Julian Pullela, a junior industrial design major, was selected for his product, Tongo: Pullela, a 7-foot-long open-ended plush toy designed to help children express their creativity and use it in an occupational therapy setting.
In addition to Tongo, SMAD students this semester collaborated with RTS Outfitters, a type of warm vest, and Umberledge Games, a card game.
From mid-October until Thanksgiving, Polla and other student entrepreneurs met with SMAD students to work on the project. When they first came in, they explained their work and what they wanted.
“Some people wanted branding, or a website or an Instagram handle and things like that,” Pollella says. “I just wanted to give whatever they wanted — mostly the logo.”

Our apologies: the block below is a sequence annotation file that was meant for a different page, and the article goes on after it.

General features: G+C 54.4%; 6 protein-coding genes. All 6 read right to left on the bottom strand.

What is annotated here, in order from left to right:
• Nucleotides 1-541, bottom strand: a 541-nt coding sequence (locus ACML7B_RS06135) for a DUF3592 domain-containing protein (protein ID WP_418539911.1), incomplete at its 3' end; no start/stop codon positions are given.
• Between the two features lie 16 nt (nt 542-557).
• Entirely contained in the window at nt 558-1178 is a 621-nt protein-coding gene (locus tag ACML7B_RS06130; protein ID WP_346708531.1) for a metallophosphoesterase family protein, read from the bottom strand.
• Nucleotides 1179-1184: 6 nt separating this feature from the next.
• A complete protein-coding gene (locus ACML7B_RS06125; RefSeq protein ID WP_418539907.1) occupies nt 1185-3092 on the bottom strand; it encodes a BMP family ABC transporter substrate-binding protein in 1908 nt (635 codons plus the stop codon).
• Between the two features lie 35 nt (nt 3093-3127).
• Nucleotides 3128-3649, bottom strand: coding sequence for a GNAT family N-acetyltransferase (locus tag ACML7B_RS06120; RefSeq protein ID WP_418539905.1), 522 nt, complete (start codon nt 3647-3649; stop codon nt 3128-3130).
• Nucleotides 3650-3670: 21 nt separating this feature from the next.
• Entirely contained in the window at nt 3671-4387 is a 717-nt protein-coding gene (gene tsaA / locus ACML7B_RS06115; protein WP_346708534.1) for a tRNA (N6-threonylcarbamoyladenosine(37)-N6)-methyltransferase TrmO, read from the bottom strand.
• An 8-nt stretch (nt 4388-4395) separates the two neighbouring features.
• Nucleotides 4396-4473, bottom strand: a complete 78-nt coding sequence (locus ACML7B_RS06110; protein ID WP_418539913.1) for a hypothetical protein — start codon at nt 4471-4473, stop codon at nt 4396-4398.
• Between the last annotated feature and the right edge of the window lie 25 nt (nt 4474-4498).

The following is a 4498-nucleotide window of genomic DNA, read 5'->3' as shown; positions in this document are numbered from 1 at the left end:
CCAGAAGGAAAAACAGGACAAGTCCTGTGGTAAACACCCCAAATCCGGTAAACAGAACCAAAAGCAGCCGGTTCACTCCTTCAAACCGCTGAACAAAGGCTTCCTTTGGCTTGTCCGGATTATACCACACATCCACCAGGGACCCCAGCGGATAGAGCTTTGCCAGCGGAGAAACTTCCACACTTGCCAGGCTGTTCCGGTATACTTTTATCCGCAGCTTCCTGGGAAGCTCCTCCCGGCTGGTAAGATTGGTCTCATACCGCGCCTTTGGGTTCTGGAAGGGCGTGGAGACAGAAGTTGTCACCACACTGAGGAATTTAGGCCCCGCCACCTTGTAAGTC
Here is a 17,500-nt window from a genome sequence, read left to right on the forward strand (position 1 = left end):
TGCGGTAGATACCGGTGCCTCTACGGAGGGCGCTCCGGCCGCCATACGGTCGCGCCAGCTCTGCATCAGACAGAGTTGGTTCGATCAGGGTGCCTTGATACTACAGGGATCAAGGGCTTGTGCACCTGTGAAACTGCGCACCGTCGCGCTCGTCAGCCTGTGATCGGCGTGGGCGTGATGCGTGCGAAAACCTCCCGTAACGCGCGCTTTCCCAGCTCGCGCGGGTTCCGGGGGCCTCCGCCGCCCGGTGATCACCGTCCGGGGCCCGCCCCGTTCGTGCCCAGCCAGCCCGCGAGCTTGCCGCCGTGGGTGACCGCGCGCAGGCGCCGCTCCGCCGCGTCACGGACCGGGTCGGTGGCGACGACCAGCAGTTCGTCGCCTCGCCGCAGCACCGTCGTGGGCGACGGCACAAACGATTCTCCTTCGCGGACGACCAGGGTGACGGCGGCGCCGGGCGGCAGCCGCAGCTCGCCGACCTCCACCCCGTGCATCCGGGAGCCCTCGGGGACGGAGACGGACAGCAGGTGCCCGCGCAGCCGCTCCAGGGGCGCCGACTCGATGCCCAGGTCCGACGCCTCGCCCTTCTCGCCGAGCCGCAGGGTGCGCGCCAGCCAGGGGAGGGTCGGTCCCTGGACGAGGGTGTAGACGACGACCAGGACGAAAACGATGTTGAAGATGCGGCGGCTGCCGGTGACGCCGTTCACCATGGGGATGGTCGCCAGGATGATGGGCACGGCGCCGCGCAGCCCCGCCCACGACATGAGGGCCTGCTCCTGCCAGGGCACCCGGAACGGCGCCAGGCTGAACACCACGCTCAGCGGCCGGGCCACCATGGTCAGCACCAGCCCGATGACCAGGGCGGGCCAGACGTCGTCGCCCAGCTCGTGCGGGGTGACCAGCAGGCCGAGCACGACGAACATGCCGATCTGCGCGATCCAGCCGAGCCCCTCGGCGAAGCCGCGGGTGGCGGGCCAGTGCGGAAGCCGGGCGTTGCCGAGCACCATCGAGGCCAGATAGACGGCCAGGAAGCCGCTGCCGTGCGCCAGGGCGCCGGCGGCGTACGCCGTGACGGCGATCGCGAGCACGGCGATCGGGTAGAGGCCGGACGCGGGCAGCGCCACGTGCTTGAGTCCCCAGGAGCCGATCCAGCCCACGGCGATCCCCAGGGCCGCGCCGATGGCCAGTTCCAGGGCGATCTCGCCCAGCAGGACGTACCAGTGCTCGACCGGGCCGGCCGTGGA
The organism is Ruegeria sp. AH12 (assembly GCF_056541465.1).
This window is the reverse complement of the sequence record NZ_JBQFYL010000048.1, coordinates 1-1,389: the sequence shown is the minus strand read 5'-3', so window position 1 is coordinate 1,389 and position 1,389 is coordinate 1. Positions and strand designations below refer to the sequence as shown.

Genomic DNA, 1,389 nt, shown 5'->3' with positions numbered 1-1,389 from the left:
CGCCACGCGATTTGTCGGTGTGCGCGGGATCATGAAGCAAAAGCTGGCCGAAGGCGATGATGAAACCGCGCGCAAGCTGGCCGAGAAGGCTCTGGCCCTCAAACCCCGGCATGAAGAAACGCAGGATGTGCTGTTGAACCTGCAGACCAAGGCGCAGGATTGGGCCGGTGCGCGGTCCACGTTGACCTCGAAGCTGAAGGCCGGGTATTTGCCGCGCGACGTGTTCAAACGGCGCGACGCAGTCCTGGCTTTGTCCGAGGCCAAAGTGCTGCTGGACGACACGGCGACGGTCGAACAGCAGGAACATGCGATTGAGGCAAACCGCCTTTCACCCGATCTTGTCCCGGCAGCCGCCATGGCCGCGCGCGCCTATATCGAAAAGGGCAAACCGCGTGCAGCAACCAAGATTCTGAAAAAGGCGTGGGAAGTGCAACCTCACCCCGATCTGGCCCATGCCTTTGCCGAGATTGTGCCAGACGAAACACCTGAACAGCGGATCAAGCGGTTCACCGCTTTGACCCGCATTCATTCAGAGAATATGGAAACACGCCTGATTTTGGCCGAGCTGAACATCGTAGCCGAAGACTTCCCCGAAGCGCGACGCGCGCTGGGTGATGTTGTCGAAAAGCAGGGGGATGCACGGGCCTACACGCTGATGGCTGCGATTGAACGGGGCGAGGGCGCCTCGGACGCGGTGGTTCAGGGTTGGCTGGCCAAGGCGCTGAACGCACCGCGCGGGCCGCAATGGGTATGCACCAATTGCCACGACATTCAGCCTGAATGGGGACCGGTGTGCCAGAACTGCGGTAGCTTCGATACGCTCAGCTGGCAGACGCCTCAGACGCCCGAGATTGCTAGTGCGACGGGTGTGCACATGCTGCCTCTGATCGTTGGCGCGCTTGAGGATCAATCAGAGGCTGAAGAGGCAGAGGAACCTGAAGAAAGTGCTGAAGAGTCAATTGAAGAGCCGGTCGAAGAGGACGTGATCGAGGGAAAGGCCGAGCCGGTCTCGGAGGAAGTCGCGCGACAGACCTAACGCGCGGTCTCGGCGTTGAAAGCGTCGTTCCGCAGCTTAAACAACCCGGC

From there, SMAD students chose which product or business they were most interested in and wanted to work with. Mayer, along with his partner Nick Love, designed the Polla logo. Love is a former opinion writer for The Breeze. To create the logo and brand, Meyer said he and Lau first researched Tongo’s target audience of middle-class families and occupational therapists to come up with a brand guide.
Mayer said a brand guide includes any and all information a company needs for where and how to use the logo and its various iterations, as well as other brand components such as fonts and colors that ensure consistency.
Meyer and Love also received criticism from Pulla along the way. They also made a business card and made a toy packaging mockup that had a hole so kids could touch and feel the product. Mayer said he drew inspiration from other cloth and wooden toys for the logo design.
We wanted the logo to be whimsical to reflect the toy but simple enough for kids to understand, but [also] “Simple in an aesthetically pleasing way,” Meyer said.
Meier said he found the overall process of keeping the toy unique while keeping it simple challenging, but he said it was useful for future work that might come up later in his career.